of 33,496 contigs (N50 = 529 totaling 14.9 Mb; Table S2)."


                      • #12
                        Should have spent that extra minute to read on to figure S2. Even the author's only saw a 13% alignment rate to the assembled transcriptome
                        "Alignment of 395.93
                        million sequences from 31 samples (16 control and 15 heat stressed
                        corals; n = 16 individuals; range: 1.98–22.35 million reads per
                        sample) produced 53.96 million (13.63%) unambiguously aligned
                        coral sequences"


                        • #13
                          Yeah I noticed that too after reading through the methods again. All good news- I will continue with the analysis...

                          I am learning a lot which is great. It is interesting to see exactly how each algorithm affects mapping. For the purpose of this project I am only looking at reads that map in one place, but I am wondering as to what you would do if the read maps in multiple places? I would assume that you would first pick the best match, but if not, how do you know which one to pick? Wouldn't that indicate isomers...? Just out of curiosity..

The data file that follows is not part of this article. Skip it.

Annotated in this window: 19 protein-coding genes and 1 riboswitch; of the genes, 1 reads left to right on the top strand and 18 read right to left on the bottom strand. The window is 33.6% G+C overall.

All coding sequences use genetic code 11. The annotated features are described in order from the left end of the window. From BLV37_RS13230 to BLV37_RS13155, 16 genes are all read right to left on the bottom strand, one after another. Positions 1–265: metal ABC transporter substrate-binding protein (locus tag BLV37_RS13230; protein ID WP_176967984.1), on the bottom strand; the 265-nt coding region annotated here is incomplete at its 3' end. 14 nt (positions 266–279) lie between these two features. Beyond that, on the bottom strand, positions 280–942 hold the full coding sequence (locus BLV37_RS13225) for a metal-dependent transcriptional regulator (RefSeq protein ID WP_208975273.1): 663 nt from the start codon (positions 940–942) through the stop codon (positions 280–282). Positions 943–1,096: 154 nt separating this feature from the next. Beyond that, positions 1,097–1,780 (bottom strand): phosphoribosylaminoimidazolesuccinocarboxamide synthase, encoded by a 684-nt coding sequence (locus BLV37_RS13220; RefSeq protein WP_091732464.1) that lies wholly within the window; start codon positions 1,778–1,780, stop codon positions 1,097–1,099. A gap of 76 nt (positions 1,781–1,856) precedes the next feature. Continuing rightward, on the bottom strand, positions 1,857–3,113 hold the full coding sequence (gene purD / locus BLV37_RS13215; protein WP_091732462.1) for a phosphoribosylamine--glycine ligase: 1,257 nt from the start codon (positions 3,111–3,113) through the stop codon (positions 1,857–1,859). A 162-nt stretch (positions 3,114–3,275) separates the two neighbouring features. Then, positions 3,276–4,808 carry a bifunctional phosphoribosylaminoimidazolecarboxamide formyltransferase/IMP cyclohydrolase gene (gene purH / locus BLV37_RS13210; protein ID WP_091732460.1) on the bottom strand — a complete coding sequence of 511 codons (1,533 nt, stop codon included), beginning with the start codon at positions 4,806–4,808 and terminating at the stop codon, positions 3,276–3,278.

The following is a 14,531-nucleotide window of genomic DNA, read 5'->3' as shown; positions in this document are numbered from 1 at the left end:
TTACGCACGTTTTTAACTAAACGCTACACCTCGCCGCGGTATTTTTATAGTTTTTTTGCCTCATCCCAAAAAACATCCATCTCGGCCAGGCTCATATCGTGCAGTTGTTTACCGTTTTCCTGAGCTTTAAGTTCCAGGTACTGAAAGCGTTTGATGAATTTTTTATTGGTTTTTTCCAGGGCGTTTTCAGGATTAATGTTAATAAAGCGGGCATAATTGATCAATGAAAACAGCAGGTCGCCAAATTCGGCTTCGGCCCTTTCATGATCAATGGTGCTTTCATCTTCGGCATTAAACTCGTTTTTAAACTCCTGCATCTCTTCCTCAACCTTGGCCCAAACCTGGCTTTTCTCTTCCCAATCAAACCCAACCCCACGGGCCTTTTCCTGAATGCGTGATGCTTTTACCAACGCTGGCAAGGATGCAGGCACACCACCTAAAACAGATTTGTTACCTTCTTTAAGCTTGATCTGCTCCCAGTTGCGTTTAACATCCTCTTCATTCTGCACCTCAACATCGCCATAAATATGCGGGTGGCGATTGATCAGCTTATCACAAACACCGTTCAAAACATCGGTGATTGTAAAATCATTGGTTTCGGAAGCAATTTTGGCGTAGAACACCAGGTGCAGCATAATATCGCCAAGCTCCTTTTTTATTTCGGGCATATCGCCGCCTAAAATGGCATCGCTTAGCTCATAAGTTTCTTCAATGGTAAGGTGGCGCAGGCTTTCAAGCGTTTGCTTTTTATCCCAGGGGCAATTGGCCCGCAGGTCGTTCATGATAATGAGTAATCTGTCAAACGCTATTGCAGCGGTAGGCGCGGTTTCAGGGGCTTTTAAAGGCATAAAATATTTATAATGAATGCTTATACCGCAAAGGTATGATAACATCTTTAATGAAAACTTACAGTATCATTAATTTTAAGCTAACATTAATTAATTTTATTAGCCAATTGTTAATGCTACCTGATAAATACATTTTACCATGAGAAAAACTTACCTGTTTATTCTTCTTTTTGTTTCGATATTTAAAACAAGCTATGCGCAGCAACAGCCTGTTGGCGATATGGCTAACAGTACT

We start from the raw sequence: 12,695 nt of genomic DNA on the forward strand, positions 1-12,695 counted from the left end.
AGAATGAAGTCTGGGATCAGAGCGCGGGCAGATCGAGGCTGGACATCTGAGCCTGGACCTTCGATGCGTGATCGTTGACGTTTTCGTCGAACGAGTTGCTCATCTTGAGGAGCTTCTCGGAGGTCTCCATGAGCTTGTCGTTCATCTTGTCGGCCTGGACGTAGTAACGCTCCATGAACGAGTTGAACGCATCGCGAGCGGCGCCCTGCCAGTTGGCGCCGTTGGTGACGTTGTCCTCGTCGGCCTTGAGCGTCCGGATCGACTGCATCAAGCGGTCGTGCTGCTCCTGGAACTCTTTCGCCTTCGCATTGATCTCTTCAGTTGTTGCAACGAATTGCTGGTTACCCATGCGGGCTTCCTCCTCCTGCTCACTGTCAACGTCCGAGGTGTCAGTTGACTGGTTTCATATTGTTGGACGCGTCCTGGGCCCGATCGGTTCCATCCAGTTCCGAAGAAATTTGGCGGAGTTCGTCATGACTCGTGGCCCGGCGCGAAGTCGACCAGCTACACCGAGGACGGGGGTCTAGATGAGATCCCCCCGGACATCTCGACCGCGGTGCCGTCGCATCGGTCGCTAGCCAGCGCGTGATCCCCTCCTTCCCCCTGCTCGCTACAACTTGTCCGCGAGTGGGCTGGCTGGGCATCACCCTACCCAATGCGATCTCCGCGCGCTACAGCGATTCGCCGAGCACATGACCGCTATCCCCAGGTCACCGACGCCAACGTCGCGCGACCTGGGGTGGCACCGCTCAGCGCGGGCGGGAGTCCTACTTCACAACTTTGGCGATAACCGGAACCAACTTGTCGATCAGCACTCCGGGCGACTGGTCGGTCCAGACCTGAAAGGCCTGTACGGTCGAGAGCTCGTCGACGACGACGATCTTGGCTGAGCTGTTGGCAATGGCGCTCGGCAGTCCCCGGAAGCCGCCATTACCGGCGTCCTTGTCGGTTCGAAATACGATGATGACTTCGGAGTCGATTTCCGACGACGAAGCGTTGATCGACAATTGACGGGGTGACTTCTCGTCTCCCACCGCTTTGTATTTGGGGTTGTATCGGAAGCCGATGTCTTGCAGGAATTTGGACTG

I haven't done any mapping or assembly work, but I am considering doing some assembling with this dataset once I finish this project.


                          • #14
                            For reads that map in multiple places with equal scores, it's common to either throw them away, or pick one location at random, or keep all mapping locations. None of these is ideal, but that's the inevitable result of using short reads.

                            Typically, you will have a higher rate of unique mapping if you map to the genome rather than transcriptome because alternative isoforms will only be represented once.


                            • #15